Kelly Vander Kley

Mattawan, Michigan, SHCA Artist Member


Artist Bio

I grew up working on farms and now currently operate a small farm of my own. My farming background is important to my art because much of my work is about the human connection with nature or food and the way nature and humans are interdependent. This stems from my extensive experiences with trying to organize earth and the elements to create human comfort. Professionally, I have worked since 1993 in graphic design and layout. I have owned a photography business since 2005. I have been a post-secondary and high school teacher in the areas of graphic art and print media since 2014. On a personal level, I adore working in watercolor, ceramics and glass. I also own several antique printing presses and enjoy printmaking.

Artist Statement


My work usually has a message about humans and the eternal struggle we have with the power of nature. Over the years, my delivery and medium have changed as my brain has a constant hunger to consume new methods and techniques. I began with photography and graphics primarily to build a solid income. Oil, watercolor and acrylic painting have always been a part of my life. After my artistic foundation was established, I dove head-first into glass as a medium and learned under world-renowned artists and institutions. I learned glass blowing and kiln fired methods of glass art production. Ceramics followed soon after that as I sought out ways of incorporating glass and clay into work. In around 2016, I began collecting antique printing presses because they fit well alongside my in-use antique tractors, spinning wheels and other centuries-old farmstead equipment. Owning printing equipment necessitated learning to use the machines and that pointed me to my latest artistic obsession of printmaking.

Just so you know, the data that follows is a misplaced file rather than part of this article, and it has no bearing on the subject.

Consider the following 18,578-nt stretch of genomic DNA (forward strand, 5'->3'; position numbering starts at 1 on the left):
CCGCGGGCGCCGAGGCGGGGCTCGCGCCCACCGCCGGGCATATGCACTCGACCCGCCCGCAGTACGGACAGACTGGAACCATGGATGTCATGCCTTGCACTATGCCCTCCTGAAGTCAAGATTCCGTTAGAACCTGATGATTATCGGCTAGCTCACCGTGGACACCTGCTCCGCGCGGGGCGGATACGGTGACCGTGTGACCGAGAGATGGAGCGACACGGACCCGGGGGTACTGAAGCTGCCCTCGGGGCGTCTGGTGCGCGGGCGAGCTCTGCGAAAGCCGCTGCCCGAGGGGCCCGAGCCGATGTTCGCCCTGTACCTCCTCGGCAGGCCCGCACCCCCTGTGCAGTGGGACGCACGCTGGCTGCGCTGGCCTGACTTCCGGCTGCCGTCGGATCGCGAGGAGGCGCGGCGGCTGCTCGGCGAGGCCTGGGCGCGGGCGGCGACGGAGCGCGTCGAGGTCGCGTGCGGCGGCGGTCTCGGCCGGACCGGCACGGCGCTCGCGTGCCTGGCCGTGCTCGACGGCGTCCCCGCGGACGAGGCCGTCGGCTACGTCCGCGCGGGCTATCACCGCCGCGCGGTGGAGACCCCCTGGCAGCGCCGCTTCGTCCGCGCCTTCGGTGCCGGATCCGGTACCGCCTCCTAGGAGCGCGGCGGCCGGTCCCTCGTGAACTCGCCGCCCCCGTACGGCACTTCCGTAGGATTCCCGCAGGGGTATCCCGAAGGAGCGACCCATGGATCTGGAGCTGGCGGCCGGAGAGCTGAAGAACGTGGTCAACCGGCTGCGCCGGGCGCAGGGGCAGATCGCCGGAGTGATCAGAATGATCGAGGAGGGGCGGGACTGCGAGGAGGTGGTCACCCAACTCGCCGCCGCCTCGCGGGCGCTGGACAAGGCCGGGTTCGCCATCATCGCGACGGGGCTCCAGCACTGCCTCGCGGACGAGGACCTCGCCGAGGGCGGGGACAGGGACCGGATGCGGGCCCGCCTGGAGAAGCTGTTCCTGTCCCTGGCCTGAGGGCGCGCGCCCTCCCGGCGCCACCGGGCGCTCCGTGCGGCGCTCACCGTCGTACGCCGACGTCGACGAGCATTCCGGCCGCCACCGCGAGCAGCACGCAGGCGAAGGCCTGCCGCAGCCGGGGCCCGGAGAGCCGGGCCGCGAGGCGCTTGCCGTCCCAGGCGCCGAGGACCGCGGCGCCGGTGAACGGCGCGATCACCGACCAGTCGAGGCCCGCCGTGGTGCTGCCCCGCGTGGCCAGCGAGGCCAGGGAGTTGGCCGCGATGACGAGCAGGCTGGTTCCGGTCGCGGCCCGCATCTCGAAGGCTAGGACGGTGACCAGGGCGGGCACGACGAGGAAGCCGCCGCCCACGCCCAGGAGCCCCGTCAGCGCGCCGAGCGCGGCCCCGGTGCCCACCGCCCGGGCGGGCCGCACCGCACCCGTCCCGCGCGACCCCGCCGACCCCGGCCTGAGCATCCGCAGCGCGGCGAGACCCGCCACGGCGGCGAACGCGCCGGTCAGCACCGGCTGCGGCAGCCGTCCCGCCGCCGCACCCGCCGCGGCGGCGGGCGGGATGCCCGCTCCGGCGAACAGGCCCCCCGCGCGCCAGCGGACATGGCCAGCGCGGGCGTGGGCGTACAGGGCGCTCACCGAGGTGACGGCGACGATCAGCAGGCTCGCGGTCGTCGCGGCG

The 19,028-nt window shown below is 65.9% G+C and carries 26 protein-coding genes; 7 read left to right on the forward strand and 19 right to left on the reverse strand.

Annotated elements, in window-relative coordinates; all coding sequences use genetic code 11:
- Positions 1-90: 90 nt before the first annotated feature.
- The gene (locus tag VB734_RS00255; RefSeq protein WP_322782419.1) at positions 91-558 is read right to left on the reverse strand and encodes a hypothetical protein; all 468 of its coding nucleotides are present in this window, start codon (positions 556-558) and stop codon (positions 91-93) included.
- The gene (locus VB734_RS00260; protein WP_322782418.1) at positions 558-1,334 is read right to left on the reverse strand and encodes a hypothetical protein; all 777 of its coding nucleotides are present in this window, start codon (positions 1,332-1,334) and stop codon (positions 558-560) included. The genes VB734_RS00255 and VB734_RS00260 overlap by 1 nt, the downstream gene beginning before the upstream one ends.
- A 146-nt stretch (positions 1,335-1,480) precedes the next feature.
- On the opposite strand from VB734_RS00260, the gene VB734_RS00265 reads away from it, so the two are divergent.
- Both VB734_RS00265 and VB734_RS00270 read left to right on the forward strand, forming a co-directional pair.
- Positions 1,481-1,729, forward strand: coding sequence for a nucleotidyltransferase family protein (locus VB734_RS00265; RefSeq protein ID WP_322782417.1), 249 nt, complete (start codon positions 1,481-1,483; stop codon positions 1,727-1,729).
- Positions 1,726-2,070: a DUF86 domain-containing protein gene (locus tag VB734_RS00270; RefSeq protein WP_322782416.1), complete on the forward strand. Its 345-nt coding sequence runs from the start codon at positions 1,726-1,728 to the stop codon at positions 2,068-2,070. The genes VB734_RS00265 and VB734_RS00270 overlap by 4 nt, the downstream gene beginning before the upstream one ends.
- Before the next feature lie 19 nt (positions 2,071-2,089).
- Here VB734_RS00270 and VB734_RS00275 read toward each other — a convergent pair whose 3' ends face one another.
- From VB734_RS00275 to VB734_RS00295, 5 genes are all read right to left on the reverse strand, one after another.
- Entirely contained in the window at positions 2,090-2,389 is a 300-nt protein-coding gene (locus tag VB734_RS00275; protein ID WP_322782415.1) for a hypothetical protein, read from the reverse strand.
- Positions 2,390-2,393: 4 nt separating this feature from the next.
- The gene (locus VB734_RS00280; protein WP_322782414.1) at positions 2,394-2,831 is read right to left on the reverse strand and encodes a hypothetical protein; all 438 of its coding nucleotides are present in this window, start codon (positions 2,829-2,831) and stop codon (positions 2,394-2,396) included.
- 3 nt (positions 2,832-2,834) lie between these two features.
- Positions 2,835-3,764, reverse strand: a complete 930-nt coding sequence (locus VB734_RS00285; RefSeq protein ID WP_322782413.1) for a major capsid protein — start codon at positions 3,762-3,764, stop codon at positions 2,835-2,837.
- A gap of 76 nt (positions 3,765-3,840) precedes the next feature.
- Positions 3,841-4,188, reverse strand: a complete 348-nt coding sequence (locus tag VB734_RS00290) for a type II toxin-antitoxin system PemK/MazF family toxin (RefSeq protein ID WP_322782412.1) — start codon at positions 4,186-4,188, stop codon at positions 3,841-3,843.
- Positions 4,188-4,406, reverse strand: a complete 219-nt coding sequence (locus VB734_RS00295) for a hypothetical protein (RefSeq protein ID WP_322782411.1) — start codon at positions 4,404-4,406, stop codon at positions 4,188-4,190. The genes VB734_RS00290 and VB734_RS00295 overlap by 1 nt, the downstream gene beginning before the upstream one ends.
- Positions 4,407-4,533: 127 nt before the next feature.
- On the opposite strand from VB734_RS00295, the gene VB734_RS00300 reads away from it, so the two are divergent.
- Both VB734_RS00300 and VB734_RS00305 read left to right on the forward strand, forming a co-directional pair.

My ongoing theme throughout the years has been the human struggle to control environment or the resistance to nature’s control of us. I do this by using the nature provided elements of fire, earth (clay), and water along with pigmented inks, paints, glazes, and glass.

Art Tool

It is very hard to pick one favorite tool. I love so many! I don’t think I could do without my pottery wheel because when I sit at the wheel, the feeling of molding clay with my hands is meditative.


Photography: www.kellyhunterphoto.com

www.facebook.com/kellyhunterphotos

 Pottery: www.facebook.com/earthfiregallery

www.etsy.com/shop/earthfiregallery

 Portfolio: www.behance.net/kellyvart



Kelly Vander Kley is a South Haven Center for the Arts Artist Member. As a benefit of this membership level, we are proud to be featuring Artists Members on our blog. If you are an artist member and want to be featured, email us at info@southhavenarts.org. Want to be an artist member? See more information here: https://www.southhavenarts.org/artist-membership

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Updated: Aug 26, 2020

Mabel Marcellus Anthony of Casco, South Haven, was a feature reporter for the Daily Tribune and authored a column called Odds ‘n Ends. Here are some of Mabel’s memories of the library.


In the days before radio and television, when movies were an occasional treat and kids were expected to amuse themselves, I read books.


A generation after mine, kids bought a few comic books and a couple of paperbacks, and by astute trading around the neighborhood, kept themselves in fresh reading materials all summer. I was born 30 years too soon. I had to borrow books from the Public Library.